Andrew Zimbalist, a leading sports economist at Smith College, notes that spending per student at schools with major programs stands at roughly $14,000 per year. The figure is over $90,000 for student athletes. In the country’s most famous conference, the SEC, schools spend nearly twelve times as much on athletes as they do on students who came to study, say, engineering or epidemiology. Colleges with big football programs also spend hundreds of millions on big stadiums—subsidized by (wait for it) taxpayers and even other students in the form of student fees.
This is a point the writer Malcolm Gladwell makes, that virtually nobody else seems to care about: Every college in America is supported by taxpayer dollars, and granted tax-exempt status. We do this because we value the collegiate mission, which is not to have a number one football team, but to graduate students who will go about the dull business of contributing to our society.
So who really benefits economically from college football?
Not only is it an ideal developmental league, it’s a humongous free publicity machine. The college game turns players such as Andrew Luck and Robert Griffin, Jr. and Johnny Manziel into brand names before they ever set foot on a pro field. Much of the reason the NFL dominates the sporting landscape is because its minor league system is, itself, the third most popular sport in America, and will probably overtake baseball before long.
Of course, when we think about the big money and glamour of the college game, we’re really thinking about the elite teams. What fans rarely see, and almost never think about, is how the game operates in the hundreds of smaller programs where players run even greater risks with no chance of going pro.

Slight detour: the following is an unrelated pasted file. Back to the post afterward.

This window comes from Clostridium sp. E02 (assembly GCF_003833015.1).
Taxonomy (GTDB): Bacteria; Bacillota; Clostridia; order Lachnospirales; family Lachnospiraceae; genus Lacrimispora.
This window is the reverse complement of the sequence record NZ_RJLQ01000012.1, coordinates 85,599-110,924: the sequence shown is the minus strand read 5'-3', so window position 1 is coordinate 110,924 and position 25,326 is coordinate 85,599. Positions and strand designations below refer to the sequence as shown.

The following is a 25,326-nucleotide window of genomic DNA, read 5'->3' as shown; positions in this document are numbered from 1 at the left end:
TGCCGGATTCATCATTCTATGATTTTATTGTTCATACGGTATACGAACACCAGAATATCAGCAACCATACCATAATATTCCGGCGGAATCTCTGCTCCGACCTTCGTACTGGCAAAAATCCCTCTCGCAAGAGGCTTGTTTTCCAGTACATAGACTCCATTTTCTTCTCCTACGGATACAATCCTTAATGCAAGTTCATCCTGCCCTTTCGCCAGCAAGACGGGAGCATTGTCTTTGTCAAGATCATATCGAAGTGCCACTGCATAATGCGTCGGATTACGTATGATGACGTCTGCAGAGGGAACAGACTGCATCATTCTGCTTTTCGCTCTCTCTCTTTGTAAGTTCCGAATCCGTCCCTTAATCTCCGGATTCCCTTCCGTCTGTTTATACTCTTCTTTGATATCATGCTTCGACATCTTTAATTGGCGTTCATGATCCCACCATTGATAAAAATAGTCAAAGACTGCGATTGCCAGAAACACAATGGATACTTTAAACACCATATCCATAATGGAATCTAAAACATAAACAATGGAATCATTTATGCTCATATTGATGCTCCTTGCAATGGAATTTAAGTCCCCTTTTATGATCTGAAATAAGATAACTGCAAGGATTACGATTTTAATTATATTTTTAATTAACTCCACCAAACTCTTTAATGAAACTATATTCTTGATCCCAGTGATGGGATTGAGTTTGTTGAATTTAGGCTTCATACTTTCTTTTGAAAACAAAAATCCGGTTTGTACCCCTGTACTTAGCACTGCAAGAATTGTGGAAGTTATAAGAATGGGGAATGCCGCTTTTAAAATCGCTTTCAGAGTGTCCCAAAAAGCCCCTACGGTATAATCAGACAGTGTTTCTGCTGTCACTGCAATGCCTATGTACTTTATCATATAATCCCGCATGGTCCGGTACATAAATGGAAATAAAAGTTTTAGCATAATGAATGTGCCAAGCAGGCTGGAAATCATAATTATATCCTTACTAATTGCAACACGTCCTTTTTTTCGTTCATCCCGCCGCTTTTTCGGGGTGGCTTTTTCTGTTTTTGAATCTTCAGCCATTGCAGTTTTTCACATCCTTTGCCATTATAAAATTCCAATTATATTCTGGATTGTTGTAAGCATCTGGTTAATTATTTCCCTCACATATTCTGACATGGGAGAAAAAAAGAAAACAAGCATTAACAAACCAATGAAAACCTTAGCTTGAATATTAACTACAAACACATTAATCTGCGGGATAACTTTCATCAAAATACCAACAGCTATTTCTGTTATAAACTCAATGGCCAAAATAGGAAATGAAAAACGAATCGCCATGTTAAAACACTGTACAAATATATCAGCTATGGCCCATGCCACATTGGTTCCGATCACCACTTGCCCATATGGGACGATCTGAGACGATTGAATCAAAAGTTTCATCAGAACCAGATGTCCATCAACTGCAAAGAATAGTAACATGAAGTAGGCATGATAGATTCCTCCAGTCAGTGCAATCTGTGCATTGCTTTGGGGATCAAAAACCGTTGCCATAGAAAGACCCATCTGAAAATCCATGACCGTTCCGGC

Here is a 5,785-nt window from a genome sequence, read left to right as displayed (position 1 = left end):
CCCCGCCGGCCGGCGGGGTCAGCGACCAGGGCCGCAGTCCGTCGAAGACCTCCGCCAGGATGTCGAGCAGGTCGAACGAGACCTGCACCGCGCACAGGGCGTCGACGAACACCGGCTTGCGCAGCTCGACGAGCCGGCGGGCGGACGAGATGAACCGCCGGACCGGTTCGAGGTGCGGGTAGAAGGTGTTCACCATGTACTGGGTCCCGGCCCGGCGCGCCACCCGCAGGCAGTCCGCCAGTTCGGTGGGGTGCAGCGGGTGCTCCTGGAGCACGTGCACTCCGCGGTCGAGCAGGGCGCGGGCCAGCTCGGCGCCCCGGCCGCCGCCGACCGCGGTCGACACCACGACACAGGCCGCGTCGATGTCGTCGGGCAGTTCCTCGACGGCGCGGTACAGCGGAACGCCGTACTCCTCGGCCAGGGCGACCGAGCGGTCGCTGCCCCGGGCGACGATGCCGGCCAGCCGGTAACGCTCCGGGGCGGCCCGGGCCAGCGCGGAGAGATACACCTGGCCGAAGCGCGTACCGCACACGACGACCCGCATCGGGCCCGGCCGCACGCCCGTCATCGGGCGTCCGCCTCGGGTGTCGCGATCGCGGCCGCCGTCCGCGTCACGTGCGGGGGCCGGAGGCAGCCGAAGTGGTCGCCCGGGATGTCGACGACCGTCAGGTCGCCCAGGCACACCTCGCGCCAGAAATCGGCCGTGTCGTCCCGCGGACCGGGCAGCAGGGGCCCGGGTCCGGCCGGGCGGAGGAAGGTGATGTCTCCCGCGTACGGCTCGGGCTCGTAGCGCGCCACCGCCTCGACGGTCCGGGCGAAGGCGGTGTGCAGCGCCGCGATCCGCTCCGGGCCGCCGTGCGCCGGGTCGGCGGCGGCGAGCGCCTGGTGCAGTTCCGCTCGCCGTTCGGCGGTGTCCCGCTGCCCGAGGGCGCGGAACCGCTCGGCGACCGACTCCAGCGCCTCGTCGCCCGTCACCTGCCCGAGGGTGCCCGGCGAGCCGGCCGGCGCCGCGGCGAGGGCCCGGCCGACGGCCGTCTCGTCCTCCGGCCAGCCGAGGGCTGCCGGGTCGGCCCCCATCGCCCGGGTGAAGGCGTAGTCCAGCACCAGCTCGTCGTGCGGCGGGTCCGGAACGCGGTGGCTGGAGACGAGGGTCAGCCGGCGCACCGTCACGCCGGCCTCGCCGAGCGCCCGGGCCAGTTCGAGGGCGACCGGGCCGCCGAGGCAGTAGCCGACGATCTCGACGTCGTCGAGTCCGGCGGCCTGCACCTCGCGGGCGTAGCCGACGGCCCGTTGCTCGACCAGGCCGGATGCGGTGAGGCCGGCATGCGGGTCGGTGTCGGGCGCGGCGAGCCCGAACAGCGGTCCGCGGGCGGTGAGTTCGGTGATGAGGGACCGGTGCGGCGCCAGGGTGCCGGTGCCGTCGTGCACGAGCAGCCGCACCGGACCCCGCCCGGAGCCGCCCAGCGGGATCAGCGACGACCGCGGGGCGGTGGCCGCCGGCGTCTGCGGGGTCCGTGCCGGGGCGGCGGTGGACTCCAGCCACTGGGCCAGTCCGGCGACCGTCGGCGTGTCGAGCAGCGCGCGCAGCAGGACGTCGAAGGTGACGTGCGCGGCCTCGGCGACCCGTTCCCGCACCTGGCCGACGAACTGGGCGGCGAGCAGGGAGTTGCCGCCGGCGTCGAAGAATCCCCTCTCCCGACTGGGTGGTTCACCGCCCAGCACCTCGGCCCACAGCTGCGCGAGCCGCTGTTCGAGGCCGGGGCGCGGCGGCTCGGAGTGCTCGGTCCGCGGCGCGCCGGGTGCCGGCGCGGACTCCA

I am (of course) a total effing hypocrite when it comes to college football, because over the past five years I’ve become increasingly sucked in by the Stanford team, which is not my alma mater but where I sold hot dogs and watched John Elway gallivant so many years ago. The reason I got interested in the team was pathetically predictable: They got very good.
Last year, I decided to stop watching them. I kept seeing players get concussed during games, which I find more disturbing at the college level because I’ve actually taught undergraduates. It also dawned on me that the Stanford administration had made the disheartening decision to build an elite football program apparently because being an academically revered university wasn’t cutting it with the folks in corporate branding.
Then again, I’ve never felt an insane devotion to the college game, like Evan, a respected endocrinologist who runs a medical research lab at Harvard. I think of Evan as the kind of guy who does not suffer fools, or foolishness. And yet he has, over the years, been so infatuated with Michigan football as to haunt the message boards that serve as grievance depots for the truly afflicted. He told me he first got hooked his second year of medical school at Michigan. “Everything else basically sucked but at least there was this event, once a week, that everyone cared about. It was like you were instantly part of this huge tribe. I got wrapped up in it very quickly.”
Sure, I said, but you were studying to become a doctor.
“Yeah,” Evan said, unconvincingly. “There was this part of me that realized that players were getting hurt, and ripped off, and that football wasn’t the proper purview of a world-class university. But there was this other part of me that just felt unmitigated glee when they won. And those two parts of me are often not talking to each other.”
Evan said his passion for Michigan had started to ebb—until his son became a fan. Three years ago, they took a trip out to Ann Arbor to see the Wolverines beat Ohio State, an experience both of them look upon as a kind of holy pilgrimage. Why begrudge them this? After all, I still bond with my dad over sports. It’s a language to which we can always safely return. But it’s also true that I now often wish we had found more personal ways to connect, ways that didn’t do such harm to our principles.
This excerpt is drawn from Against Football: One Fan's Reluctant Manifesto by Steve Almond, to be published by Melville House on August 26, 2014.